Except that in Scotland it is. If the strike drags on into the new year, Labour faces a disaster in May’s Scottish Parliament elections.

I heard the the SNP leader on the radio a few minutes ago. He sounded very cheerful.

Minister resigns

I have just heard that Dr Richard Simpson, Scotland's Deputy Justice Minister, has resigned. Dr Simpson, who was in charge of Scotland's fire service, had got himself into trouble over remarks he allegedly made about striking firefighters:
The minister responsible for the fire service in Scotland has resigned after claims he described striking firefighters as "fascist bastards".
Note that:
It was reported that he said: "We must not give into the bastards. These people aren't socialists, they're protectionists, they're fascists - the kind of people who supported Mussolini."
It is sad to think that a man with a doctorate fails to realise that fascists are socialists and that socialists are protectionists.

I suspect that Dr Simpson will be merely the first political victim of the firefighters' strike.

Monday, 25 November 2002

Bonjour. Je suis le professeur.

This school has what seems to be an excellent idea:
At Walker Road, pupils don't have 'French lessons'. Instead, French-born teachers Sylvie Grigas and Philippe Couineaux teach the normal curriculum entirely in French.
Of course the children may pay more attention to glamorous French teachers than to local ones.

Sunday, 24 November 2002

A Scottish welcome

Contrary to what some may think, English people generally settle well in Scotland:
'The idea that there are little groups of English people being persecuted in Scotland doesn't seem to hold at all. '
It seems as though English people in Scotland see problems in the same places as do Scots:
English composer Dave Heath moved to Scotland with his partner, Angela Tunstall, in 1993 to work with the BT Scottish Ensemble. They eventually settled in Edinburgh with their children in 1997. Any anti-English sentiment Heath has experienced has tended to be within the press -- and primarily related to football
I remember many, many people up here saying during the World Cup that they had no problem with the English team or the English fans but couldn't stand the English media.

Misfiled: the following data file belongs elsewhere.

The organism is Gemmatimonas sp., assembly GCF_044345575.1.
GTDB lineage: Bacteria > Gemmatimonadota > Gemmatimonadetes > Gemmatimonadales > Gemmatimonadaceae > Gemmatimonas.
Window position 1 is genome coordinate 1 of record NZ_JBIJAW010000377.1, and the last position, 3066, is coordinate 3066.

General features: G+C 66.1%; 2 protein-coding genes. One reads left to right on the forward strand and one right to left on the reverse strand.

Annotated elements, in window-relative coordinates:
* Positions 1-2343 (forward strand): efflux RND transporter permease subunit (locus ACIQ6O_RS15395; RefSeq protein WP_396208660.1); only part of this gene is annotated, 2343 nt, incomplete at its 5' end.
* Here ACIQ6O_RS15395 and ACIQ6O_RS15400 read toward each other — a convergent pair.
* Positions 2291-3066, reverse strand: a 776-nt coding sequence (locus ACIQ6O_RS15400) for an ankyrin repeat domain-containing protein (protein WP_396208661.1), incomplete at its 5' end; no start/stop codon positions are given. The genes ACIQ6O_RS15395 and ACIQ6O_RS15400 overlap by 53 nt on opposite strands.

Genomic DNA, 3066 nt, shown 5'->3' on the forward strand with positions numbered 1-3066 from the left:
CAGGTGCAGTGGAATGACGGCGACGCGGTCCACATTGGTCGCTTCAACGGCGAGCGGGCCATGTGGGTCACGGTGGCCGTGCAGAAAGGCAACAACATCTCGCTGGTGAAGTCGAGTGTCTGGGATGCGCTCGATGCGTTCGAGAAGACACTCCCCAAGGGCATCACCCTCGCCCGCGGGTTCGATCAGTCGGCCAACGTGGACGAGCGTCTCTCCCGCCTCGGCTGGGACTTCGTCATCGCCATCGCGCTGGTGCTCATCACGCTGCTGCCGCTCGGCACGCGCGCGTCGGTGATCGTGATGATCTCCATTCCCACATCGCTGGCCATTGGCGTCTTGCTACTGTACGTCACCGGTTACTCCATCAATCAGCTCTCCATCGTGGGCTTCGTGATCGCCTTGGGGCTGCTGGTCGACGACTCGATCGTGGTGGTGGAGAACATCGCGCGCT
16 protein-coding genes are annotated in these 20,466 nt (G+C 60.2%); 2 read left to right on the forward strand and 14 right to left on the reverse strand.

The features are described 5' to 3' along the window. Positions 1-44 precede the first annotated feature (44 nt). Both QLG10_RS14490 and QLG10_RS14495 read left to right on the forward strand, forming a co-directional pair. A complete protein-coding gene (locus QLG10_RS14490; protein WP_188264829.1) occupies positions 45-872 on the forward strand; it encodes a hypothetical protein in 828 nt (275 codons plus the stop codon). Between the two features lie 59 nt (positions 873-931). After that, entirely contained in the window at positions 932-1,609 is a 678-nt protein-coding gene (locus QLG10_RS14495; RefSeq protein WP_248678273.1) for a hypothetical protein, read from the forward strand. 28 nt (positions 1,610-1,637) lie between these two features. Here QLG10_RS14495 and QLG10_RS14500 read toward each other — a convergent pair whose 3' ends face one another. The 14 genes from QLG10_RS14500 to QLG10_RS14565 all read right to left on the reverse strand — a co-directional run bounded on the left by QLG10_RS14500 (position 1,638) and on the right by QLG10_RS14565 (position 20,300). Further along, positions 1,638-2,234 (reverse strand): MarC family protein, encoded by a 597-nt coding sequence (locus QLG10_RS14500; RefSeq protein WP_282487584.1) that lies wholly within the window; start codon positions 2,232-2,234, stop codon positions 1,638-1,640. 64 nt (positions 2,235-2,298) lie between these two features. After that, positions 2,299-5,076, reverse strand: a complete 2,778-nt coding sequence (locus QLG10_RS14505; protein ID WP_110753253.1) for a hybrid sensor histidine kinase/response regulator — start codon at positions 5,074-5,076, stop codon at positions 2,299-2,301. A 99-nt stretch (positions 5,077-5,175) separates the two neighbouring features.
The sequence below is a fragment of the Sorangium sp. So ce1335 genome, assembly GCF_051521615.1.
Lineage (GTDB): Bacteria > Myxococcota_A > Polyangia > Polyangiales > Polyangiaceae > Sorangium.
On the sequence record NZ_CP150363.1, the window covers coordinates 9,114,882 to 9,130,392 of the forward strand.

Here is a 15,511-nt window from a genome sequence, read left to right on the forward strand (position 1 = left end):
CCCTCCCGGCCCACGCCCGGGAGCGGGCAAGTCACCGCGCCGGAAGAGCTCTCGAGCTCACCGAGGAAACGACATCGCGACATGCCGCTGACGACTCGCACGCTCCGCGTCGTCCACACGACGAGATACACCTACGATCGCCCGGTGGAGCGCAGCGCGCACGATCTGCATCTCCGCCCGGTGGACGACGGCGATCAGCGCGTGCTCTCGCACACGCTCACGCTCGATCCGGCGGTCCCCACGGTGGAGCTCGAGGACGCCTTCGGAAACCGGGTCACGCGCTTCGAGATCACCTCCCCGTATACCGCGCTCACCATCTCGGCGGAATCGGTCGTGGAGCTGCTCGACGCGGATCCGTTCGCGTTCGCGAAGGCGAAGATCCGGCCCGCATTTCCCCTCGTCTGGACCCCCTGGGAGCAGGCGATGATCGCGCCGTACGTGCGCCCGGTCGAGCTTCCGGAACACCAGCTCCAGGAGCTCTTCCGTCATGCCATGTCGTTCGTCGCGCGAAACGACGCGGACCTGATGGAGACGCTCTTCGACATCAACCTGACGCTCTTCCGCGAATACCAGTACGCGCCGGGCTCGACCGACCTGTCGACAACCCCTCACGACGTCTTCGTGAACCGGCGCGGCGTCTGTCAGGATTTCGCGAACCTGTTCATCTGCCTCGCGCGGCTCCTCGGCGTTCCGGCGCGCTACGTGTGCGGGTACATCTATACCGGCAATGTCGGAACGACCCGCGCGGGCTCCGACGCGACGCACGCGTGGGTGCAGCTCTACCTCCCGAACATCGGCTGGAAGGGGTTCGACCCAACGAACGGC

Saturday, 23 November 2002

"It's Not For Girls"...

... it says on the Yorkie Bar that my wife bought for me today. Wrapped in blue, it carries a drawing of a woman with a red diagonal line over her and the words "Not Available In Pink" on the reverse. Surely an example of "hate speech"? Shouldn't the Chocolate Equality Commission be on the case? Well, this site examines the issues. Some of the great British public remain relaxed:
The advert for Yorkie chocolate is in no way offensive to women, most chocolate products are aimed at women and Yorkie is more likely to be bought by men and so is aimed at them - gently poking in the process and suggesting that women to FIND THE PRODUCT DESIRABLE but humourously challenging them to buy it - that is A JOKE.

Friday, 22 November 2002

Why do the Scots get upset?

In Business AM today it was reported that Magnus Linklater, a Times columnist and former Scotsman editor, gave a talk in Glasgow last night. He told his audience about a Times editorial conference. Apparently, one of the editorial hotshots could name the entire Israeli cabinet but didn't know who was the First Minister of Scotland. The US equivalent would be a Washington Post editor being similarly informed about Israel but not knowing that Jeb Bush was governor of Florida.

The Scottish Nationalists don't need to try. The English media does the job for them.


You can now comment on Freedom and Whisky postings.

Telling it like it is

The pupils of St Ninians Primary School in Stirling asked members of the Scottish Parliament to use more Scots words. Yesterday, MSPs agreed to help. The winner in meeting the challenge is clear:
Fergus Ewing (SNP) then rose to his feet to announce: "The word I choose to highlight is ‘bluffelheid’."